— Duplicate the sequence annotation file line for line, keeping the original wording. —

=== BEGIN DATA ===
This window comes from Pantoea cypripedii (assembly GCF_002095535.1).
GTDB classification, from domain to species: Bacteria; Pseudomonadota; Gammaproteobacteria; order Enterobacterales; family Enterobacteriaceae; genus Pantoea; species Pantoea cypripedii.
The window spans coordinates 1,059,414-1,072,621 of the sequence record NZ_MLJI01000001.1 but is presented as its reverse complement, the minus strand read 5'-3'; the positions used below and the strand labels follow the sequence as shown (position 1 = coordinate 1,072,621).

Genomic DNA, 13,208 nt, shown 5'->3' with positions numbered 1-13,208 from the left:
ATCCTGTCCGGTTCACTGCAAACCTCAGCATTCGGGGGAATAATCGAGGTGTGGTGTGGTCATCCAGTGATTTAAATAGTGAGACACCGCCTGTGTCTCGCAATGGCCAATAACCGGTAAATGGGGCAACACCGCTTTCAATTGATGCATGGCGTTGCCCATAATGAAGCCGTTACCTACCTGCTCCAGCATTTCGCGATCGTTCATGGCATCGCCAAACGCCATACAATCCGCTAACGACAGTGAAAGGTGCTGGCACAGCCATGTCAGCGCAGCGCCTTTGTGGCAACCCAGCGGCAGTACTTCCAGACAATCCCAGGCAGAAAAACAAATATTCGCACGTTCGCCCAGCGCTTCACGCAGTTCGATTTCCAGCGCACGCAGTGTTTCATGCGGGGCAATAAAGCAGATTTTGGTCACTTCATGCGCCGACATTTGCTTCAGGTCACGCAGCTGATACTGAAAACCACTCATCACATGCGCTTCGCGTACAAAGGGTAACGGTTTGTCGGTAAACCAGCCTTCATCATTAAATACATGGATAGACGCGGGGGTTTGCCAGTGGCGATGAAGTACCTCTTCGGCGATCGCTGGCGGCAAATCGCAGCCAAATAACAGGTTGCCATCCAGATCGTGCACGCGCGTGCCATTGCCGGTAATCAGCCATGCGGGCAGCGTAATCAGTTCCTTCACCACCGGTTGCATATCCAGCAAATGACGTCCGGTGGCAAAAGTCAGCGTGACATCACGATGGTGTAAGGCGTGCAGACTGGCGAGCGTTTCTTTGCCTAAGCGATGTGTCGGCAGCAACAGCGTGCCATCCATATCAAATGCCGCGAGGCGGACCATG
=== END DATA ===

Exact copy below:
This window comes from Pantoea cypripedii (assembly GCF_002095535.1).
GTDB classification, from domain to species: Bacteria; Pseudomonadota; Gammaproteobacteria; order Enterobacterales; family Enterobacteriaceae; genus Pantoea; species Pantoea cypripedii.
The window spans coordinates 1,059,414-1,072,621 of the sequence record NZ_MLJI01000001.1 but is presented as its reverse complement, the minus strand read 5'-3'; the positions used below and the strand labels follow the sequence as shown (position 1 = coordinate 1,072,621).

Genomic DNA, 13,208 nt, shown 5'->3' with positions numbered 1-13,208 from the left:
ATCCTGTCCGGTTCACTGCAAACCTCAGCATTCGGGGGAATAATCGAGGTGTGGTGTGGTCATCCAGTGATTTAAATAGTGAGACACCGCCTGTGTCTCGCAATGGCCAATAACCGGTAAATGGGGCAACACCGCTTTCAATTGATGCATGGCGTTGCCCATAATGAAGCCGTTACCTACCTGCTCCAGCATTTCGCGATCGTTCATGGCATCGCCAAACGCCATACAATCCGCTAACGACAGTGAAAGGTGCTGGCACAGCCATGTCAGCGCAGCGCCTTTGTGGCAACCCAGCGGCAGTACTTCCAGACAATCCCAGGCAGAAAAACAAATATTCGCACGTTCGCCCAGCGCTTCACGCAGTTCGATTTCCAGCGCACGCAGTGTTTCATGCGGGGCAATAAAGCAGATTTTGGTCACTTCATGCGCCGACATTTGCTTCAGGTCACGCAGCTGATACTGAAAACCACTCATCACATGCGCTTCGCGTACAAAGGGTAACGGTTTGTCGGTAAACCAGCCTTCATCATTAAATACATGGATAGACGCGGGGGTTTGCCAGTGGCGATGAAGTACCTCTTCGGCGATCGCTGGCGGCAAATCGCAGCCAAATAACAGGTTGCCATCCAGATCGTGCACGCGCGTGCCATTGCCGGTAATCAGCCATGCGGGCAGCGTAATCAGTTCCTTCACCACCGGTTGCATATCCAGCAAATGACGTCCGGTGGCAAAAGTCAGCGTGACATCACGATGGTGTAAGGCGTGCAGACTGGCGAGCGTTTCTTTGCCTAAGCGATGTGTCGGCAGCAACAGCGTGCCATCCATATCAAATGCCGCGAGGCGGACCATG